My Approach To Music Theory

A free video tutorial from Jason Allen
Ph.D / Ableton Certified Trainer
Rating: 4.6 out of 5Instructor rating
106 courses
249,507 students
My Approach To Music Theory

Lecture description

I approach music theory from a composer and songwriters perspective. In this lecture I'll walk you through how I think about Music Theory and how I approach teaching (and learning) it.

Learn more from the full course

Music Theory Comprehensive Complete! (Parts 1, 2, & 3)

A Complete College-Level Music Theory Curriculum. This edition of the course includes levels 1, 2, & 3.

12:07:55 of on-demand video • Updated April 2022

Read Music Using Proven Techniques
Understand All the Symbols (Not Only the Notes) of a Music Score
Read, Play, and Count Rhythms Accurately
The elements of the Score
Pitch Names
Pitch Classes
Octaves
The White Keys
The Black Keys (not the band!)
Half-Steps and Whole-Steps
Clefs
Intervals
Naming Octaves
Identifying Notes on the Staff
Identifying Notes on the Keyboard
Beat and Beat Divisions
Tempo
Downbeats and Upbeats
Dotted Rhythms
Time Signatures
Ties
Accidentals
Form in Music Notation
Chromatic and Diatonic scales
Ordered Pitch Class Collections
The pattern of a Major Scale
Scale Degrees
Solfege
Writing melodies with major scales
Analyzing melodies
What it means to be "in key"
Key signatures
How to identify key signatures
Popular song analysis
Building triads (chords)
Diatonic chord progressions
Roman numeral analysis
Inversions
Finding chords by formula
The thirds inside of a chord
Finding fifths by finding thirds
Diminished triads
Augmented triads
Chords on the guitar
Full Analysis: Canon in D (Pachabel)
Full Analysis: Minuet in G (Bach)
7th Chords
Major 7th Chords
Minor 7th Chords
Dominant 7th Chords
Tendency Chords
Using the Circle of Fifths for Songwriting and Composition
Borrowing from Closely Related Keys
Scale Degree Names
Tendency Tones
Compound Meters
Compound Meter Signatures
Reading and Writing Compound Meters
Triplets, dubplets, and Quadruplets
Finding Minor keys by alternations to Major
Patterns in Minor keys
Relative Minor keys
Parallel Minor keys
Minor keys in the Circle of Fifths
Using Minor Keys for Songwriting and Composition
Diatonic Chord Progressions in Minor
The V Chord and Minor and the Leading Tone Problem
Harmonic Minor Scales
Melodic Minor Scales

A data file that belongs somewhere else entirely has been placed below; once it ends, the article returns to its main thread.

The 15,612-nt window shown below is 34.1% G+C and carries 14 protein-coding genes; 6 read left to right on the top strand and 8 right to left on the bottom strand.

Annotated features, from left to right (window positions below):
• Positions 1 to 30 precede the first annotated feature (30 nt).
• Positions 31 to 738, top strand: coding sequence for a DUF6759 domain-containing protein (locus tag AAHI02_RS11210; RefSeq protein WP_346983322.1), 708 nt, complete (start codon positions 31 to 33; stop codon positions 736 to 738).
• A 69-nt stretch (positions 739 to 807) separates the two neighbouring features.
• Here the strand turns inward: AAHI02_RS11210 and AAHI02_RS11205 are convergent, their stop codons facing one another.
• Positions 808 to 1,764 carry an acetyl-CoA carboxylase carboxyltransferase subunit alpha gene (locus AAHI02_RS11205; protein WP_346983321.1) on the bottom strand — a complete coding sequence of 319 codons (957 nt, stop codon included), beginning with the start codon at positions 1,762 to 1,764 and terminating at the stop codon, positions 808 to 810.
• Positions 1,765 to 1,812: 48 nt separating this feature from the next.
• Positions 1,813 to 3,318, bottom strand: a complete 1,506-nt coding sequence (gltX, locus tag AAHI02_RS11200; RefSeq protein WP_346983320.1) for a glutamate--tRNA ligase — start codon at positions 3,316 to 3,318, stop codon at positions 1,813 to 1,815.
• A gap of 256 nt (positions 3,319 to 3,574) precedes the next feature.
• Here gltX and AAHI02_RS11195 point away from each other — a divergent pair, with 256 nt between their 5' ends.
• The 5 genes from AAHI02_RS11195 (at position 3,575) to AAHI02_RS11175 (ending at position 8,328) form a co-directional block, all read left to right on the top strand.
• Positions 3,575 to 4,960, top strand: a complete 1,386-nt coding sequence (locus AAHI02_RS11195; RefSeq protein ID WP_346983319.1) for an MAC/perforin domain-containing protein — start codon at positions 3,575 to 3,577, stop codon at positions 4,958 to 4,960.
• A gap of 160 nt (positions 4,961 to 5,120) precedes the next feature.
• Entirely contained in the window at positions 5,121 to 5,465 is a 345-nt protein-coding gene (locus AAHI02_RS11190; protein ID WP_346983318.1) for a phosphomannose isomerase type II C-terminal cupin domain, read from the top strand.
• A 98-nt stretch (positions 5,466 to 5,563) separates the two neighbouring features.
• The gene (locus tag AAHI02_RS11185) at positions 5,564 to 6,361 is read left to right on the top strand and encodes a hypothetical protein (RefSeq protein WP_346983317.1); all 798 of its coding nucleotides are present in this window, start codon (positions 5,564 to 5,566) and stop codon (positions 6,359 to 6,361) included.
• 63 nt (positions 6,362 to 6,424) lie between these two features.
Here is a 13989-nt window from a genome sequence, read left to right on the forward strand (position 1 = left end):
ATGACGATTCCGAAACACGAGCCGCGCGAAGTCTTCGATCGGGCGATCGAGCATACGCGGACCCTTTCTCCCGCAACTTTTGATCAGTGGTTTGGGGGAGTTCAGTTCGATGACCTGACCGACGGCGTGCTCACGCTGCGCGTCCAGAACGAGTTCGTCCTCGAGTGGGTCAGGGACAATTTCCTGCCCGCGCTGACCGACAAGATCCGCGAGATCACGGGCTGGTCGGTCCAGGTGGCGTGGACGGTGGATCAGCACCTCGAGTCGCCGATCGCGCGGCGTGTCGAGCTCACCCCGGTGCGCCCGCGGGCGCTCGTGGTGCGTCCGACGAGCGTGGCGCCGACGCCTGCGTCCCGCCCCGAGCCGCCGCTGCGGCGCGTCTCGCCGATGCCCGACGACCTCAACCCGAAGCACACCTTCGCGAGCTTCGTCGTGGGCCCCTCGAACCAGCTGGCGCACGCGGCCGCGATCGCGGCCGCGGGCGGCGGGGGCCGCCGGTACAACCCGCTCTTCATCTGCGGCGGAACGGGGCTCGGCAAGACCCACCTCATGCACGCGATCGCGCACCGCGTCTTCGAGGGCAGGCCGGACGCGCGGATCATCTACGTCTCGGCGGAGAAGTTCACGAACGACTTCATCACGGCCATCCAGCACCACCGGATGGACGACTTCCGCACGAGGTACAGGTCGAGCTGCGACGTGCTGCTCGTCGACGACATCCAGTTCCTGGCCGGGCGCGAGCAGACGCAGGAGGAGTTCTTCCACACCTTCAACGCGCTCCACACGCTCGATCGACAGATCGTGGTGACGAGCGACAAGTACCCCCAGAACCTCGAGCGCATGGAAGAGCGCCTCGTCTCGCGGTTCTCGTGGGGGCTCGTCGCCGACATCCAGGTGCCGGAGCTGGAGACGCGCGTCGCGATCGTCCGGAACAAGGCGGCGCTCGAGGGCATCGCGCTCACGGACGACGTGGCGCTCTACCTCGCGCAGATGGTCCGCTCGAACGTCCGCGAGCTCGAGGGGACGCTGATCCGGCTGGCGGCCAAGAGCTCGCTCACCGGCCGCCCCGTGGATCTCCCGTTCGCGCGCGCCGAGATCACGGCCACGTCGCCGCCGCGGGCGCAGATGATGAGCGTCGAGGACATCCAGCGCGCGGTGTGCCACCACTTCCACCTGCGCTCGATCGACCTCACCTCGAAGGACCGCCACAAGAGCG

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All right. So let's get started by first just talking about a few words about my approach to music theory and how I think about music theory. There's one kind of big rule that I kind of live by when it comes to music theory, and that is that your ear trumps the theory. So let me explain that. I teach music theory from the perspective of the composer, the songwriter, the producer. That's the kind of theory that I get into. I don't teach the kind of music theory where we analyze things just to see how detailed we can get. What I'm most concerned with is figuring out why something sounds the way it sounds so that we can use that technique in our own music. Now, if you're not a songwriter, that's fine, because what you're going to be able to do by the end of all of this is listen to something and know how to play it better. Maybe you're a performer and you want to play it better. Maybe you're just someone who just wants to understand music better for any number of reasons. But the way I approach music theory is as a composer, as a songwriter, and I do it so that I can take the general concept, the idea, and apply it to my own music. So it's not like stealing, right? Because it might be that in a particular song we hear these songwriters use these three chords in a row and it generated a kind of a feel, a sound, and we're like, Man, I really love that sound, that feel that he made with that. How can I replicate that? Well, what we can do is we can analyze it. We can find out what three chords they used. And then we can use those three chords. We can use variations of those three chords. And the second big goal to music theory is that maybe we skip that whole process altogether because we're going to learn that when we use a certain combination of notes, it generates this certain feel right. So we're just going to be able to skip that process and just say, Well, I know that when I put these notes together and then I follow them by these other notes, it generates this feel. So in a way we could say the other goal is to understand what music generates, what feeling, so that we can put that together to generate our own music, to write our own music, because that's what we want to be able to do. We want to be able to quickly think, I know that if I'm on this chord and I go to that chord, it's going to feel happy. I know if I'm on this chord and I go to that chord, it's going to feel sad or any number of much more complex emotions than happy and sad because music is capable of generating a lot of very complex emotions. So those are kind of my big two goals in the way that I approach music theory. If you've written something and you think it sounds cool or you've created something and you're like, That sounds great. And then later you find out that it doesn't make a lot of sense with music theory. There are two things wrong with with that. One is that who cares whether it makes sense in the rules of music theory? You're using music theory wrong. If it doesn't make sense in the rules of music theory, who cares if it sounds cool? It sounds cool. If it sounds the way you want it to sound, then that's just great. So that's the first thing that's wrong with that. The second thing that's wrong with that is that you're assuming your limited understanding of music theory means that it doesn't make sense when actually, if you got into some of the super advanced music theory, I'm sure you would find a way to make it make sense. Music theory goes, you know, it starts at the basics where we're going to start and it goes to like really complicated stuff. So and we'll get into some of that really complicated stuff by the end of this whole sequence of classes. But because you know a little bit about music theory or not, you but I shouldn't put this in terms of view because often people have taken a couple of music theory classes. They assume that what they've done doesn't make sense in the rules of music theory. So they want to change it. And that doesn't work very well either because music theory is so big and encapsulates so much stuff that you could be just not knowing of how to make sense of what you've written. In music theory, this is a long winded way of saying, Let your ear be the guide, let your ear be your guide. And when you learn something in music theory, make sure you understand how it sounds. Because that's the most important thing we need to remember always. That music theory is really just a way for us to distill things down and make sense of why they sound the way they sound. When we have something we don't like, the way it sounds, we we can pick it apart using music theory and we can say, Ah, that sounds dumb because it's this, this and this. That's why we don't like the way that sounds. And then we know, and then we can know not to do that if we don't want it to sound dumb, or if you're writing something and you're like, I'm writing a piece of music and I intentionally want it to sound dumb. I could do blah, blah, blah, blah, because I know that's a dumb sound. That's kind of a silly example, right? I often tell students, my composition students that. If you write 100% by the rules of music theory, then you will create something that sounds perfectly fine and boring. If you break no rules, everything will sound just fine and boring. So you have to break the rules to make something interesting. So keep that all in mind. Just remember your ear is the winner whenever it comes to analyzing something. And that's how I approach music theory. I do approach it from a composition songwriter perspective. Because that's what I am. That's how I learned it. And I think it's a good way to teach it. So with that in mind. Let's press on. Next thing I want to do is talk about the tools that we're going to need for this class.